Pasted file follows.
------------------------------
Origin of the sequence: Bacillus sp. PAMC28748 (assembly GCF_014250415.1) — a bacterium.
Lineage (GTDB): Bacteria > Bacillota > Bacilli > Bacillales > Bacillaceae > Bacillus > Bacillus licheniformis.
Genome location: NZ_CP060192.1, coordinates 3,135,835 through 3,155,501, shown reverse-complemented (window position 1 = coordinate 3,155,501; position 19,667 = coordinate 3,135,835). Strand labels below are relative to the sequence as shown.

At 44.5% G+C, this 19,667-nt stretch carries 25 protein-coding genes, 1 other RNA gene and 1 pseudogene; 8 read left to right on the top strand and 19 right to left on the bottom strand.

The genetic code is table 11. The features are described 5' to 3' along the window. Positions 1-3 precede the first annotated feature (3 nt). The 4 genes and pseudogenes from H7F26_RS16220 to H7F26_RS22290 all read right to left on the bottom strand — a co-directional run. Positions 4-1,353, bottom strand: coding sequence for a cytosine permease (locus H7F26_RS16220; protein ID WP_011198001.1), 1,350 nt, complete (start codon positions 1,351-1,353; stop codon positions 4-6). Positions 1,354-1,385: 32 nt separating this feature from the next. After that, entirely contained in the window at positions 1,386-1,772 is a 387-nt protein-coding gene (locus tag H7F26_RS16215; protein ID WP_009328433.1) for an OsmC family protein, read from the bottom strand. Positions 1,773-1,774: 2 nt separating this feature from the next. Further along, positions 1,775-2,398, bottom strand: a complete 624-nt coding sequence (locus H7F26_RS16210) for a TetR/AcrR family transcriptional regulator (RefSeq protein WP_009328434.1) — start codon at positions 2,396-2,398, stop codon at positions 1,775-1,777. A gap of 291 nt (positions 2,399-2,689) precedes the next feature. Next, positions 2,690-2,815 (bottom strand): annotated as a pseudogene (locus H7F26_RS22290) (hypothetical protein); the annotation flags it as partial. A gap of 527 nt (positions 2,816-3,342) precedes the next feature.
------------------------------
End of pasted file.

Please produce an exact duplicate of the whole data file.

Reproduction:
Origin of the sequence: Bacillus sp. PAMC28748 (assembly GCF_014250415.1) — a bacterium.
Lineage (GTDB): Bacteria > Bacillota > Bacilli > Bacillales > Bacillaceae > Bacillus > Bacillus licheniformis.
Genome location: NZ_CP060192.1, coordinates 3,135,835 through 3,155,501, shown reverse-complemented (window position 1 = coordinate 3,155,501; position 19,667 = coordinate 3,135,835). Strand labels below are relative to the sequence as shown.

At 44.5% G+C, this 19,667-nt stretch carries 25 protein-coding genes, 1 other RNA gene and 1 pseudogene; 8 read left to right on the top strand and 19 right to left on the bottom strand.

The genetic code is table 11. The features are described 5' to 3' along the window. Positions 1-3 precede the first annotated feature (3 nt). The 4 genes and pseudogenes from H7F26_RS16220 to H7F26_RS22290 all read right to left on the bottom strand — a co-directional run. Positions 4-1,353, bottom strand: coding sequence for a cytosine permease (locus H7F26_RS16220; protein ID WP_011198001.1), 1,350 nt, complete (start codon positions 1,351-1,353; stop codon positions 4-6). Positions 1,354-1,385: 32 nt separating this feature from the next. After that, entirely contained in the window at positions 1,386-1,772 is a 387-nt protein-coding gene (locus tag H7F26_RS16215; protein ID WP_009328433.1) for an OsmC family protein, read from the bottom strand. Positions 1,773-1,774: 2 nt separating this feature from the next. Further along, positions 1,775-2,398, bottom strand: a complete 624-nt coding sequence (locus H7F26_RS16210) for a TetR/AcrR family transcriptional regulator (RefSeq protein WP_009328434.1) — start codon at positions 2,396-2,398, stop codon at positions 1,775-1,777. A gap of 291 nt (positions 2,399-2,689) precedes the next feature. Next, positions 2,690-2,815 (bottom strand): annotated as a pseudogene (locus H7F26_RS22290) (hypothetical protein); the annotation flags it as partial. A gap of 527 nt (positions 2,816-3,342) precedes the next feature.